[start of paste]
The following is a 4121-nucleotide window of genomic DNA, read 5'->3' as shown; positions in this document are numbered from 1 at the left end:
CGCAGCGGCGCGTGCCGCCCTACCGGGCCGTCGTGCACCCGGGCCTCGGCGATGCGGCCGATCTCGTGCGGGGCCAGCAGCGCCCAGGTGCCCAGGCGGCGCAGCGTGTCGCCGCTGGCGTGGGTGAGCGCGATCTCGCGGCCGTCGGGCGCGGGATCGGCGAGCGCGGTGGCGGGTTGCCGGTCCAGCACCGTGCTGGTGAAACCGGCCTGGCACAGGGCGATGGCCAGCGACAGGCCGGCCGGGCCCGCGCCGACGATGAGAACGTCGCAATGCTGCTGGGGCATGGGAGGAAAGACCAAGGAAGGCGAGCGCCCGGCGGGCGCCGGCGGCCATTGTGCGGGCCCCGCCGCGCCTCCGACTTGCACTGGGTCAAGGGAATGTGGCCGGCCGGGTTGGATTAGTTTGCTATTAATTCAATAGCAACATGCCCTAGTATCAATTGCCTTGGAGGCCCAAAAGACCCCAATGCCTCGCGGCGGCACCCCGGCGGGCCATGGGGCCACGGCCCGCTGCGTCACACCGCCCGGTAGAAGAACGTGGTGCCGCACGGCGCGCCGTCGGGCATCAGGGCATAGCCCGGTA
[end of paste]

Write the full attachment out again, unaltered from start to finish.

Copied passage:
The following is a 4121-nucleotide window of genomic DNA, read 5'->3' as shown; positions in this document are numbered from 1 at the left end:
CGCAGCGGCGCGTGCCGCCCTACCGGGCCGTCGTGCACCCGGGCCTCGGCGATGCGGCCGATCTCGTGCGGGGCCAGCAGCGCCCAGGTGCCCAGGCGGCGCAGCGTGTCGCCGCTGGCGTGGGTGAGCGCGATCTCGCGGCCGTCGGGCGCGGGATCGGCGAGCGCGGTGGCGGGTTGCCGGTCCAGCACCGTGCTGGTGAAACCGGCCTGGCACAGGGCGATGGCCAGCGACAGGCCGGCCGGGCCCGCGCCGACGATGAGAACGTCGCAATGCTGCTGGGGCATGGGAGGAAAGACCAAGGAAGGCGAGCGCCCGGCGGGCGCCGGCGGCCATTGTGCGGGCCCCGCCGCGCCTCCGACTTGCACTGGGTCAAGGGAATGTGGCCGGCCGGGTTGGATTAGTTTGCTATTAATTCAATAGCAACATGCCCTAGTATCAATTGCCTTGGAGGCCCAAAAGACCCCAATGCCTCGCGGCGGCACCCCGGCGGGCCATGGGGCCACGGCCCGCTGCGTCACACCGCCCGGTAGAAGAACGTGGTGCCGCACGGCGCGCCGTCGGGCATCAGGGCATAGCCCGGTA